Earn as you learn pays off
Paying youngsters aged 16-19 to stay on at school or college has achieved its aim of increasing participation significantly, particularly among low-income families.
A study of the introduction of education maintenance allowances (EMAs) in four pilot areas in Scotland found participation was up by 7 per cent overall and by 9 per cent among young people from low-income families.
Linda Croxford and Jenny Ozga, from the Centre for Educational Sociology at Edinburgh University, reported that young people receiving an allowance saw it as a "bonus" which helped them stay on at school if their friends left, that it motivated them to study harder and that it gave then a "better outlook" on school.
Most, however, would have stayed on anyway, while some indicated that there were no real alternatives and that they preferred to stay in school rather than go to college, which was unfamiliar to them.
One student told the researchers: "If your friends are leaving, it makes it easier to stay on. I wanted to stay anyway, and my grades were OK, so I could. Some people don't stay on because their friends leave, but the money means there's now a larger group staying on together."
However, the research team found that more attention needed to be given to finding ways of using the "learning agreement" as a means of raising expectations and achievement. The agreement sets out attainment, behaviour and attendance targets which must be reached before the allowance and bonuses can be paid - but, according to the study, pupils and staff tended to view it as little more than an administrative requirement.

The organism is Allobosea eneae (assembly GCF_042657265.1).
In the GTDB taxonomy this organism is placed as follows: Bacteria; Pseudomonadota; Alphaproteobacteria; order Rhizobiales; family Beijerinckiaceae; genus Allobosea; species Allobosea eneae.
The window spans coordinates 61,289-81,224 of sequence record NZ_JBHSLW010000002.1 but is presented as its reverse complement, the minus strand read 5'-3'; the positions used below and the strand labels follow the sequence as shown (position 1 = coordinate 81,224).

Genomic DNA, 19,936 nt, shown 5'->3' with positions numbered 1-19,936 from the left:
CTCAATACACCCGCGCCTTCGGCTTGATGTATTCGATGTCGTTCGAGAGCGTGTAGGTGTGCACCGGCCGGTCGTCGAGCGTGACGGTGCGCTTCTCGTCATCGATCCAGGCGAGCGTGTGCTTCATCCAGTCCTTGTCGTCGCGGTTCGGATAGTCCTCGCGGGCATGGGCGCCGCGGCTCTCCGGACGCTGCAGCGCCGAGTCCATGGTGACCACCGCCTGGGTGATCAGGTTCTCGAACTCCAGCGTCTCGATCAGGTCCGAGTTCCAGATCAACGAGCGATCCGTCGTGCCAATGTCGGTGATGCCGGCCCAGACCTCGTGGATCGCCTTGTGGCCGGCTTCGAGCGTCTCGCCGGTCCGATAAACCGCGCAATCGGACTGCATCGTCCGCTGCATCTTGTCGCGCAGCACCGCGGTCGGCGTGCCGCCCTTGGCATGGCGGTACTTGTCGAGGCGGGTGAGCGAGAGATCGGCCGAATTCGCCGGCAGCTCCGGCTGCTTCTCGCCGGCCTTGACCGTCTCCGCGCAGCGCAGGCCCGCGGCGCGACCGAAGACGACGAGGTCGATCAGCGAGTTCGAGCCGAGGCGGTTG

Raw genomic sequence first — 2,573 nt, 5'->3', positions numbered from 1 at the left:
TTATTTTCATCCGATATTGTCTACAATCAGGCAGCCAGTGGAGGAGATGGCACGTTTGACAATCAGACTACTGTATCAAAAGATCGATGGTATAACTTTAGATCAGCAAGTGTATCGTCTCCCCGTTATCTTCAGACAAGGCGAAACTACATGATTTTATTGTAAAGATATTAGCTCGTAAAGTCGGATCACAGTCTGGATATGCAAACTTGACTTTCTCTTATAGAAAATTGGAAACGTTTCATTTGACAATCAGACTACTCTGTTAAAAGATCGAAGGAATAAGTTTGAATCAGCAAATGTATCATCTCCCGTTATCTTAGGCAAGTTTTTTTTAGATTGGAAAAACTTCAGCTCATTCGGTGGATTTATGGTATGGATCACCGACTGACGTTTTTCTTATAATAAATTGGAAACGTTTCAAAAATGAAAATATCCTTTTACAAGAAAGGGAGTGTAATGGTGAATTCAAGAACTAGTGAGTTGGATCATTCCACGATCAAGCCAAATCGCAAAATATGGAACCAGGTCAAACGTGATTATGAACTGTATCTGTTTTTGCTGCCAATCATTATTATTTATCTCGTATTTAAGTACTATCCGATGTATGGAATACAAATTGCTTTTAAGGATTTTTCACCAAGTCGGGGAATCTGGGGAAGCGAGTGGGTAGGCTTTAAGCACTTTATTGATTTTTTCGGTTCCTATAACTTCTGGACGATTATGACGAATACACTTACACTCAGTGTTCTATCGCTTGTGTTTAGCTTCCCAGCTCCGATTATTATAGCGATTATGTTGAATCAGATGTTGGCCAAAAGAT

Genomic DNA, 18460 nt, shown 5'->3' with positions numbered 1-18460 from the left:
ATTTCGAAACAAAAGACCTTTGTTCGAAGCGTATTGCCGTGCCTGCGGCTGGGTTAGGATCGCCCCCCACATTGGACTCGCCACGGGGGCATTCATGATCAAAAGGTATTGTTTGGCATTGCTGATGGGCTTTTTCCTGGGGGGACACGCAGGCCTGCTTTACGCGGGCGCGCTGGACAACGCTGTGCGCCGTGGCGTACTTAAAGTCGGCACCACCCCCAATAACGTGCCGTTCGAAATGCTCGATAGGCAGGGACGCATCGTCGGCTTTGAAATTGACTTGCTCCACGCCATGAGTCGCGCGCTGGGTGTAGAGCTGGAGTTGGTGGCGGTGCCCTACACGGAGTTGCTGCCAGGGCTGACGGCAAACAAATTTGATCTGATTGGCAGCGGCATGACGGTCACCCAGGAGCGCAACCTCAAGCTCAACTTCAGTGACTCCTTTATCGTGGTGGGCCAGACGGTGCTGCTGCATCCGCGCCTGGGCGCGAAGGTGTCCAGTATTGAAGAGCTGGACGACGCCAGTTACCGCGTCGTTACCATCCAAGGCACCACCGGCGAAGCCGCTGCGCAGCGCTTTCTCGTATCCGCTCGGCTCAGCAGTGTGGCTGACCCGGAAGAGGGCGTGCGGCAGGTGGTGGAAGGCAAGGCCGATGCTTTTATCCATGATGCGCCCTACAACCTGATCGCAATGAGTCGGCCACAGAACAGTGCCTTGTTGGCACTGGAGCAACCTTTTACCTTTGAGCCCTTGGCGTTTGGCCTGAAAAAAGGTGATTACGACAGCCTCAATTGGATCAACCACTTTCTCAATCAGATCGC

Further education staff had mixed views about the effectiveness of allowances. Some felt the link to attendance might help potentially problematic students settle down to work, but others felt it was simply not a motivator in FE.
In schools, however, the number of winter leavers was reduced and S5 completions rose. The researchers state: "The survey data and the interviews enable us to build up a picture of EMA recipients as young people with positive attitudes to school and to gaining qualifications, who wanted to stay on but would probably have been prevented from so doing because of financial circumstances.
The report adds: "The EMA has made a material difference to these young people, and may well have further beneficial effects within the family and for the young person's confidence and sense of self-worth. It is clearly much-needed."
The profile of pupils benefiting from the allowance suggests they are not persistent truants or troublemakers. "Their motivation is already quite high, they often have specific career intentions, and the EMA works to reinforce these," the researchers state.
The scheme has benefited 7,500 young people since the pilot programme was launched in 1999, and a further 40,000 will be eligible by the time it is fully implemented in 2008.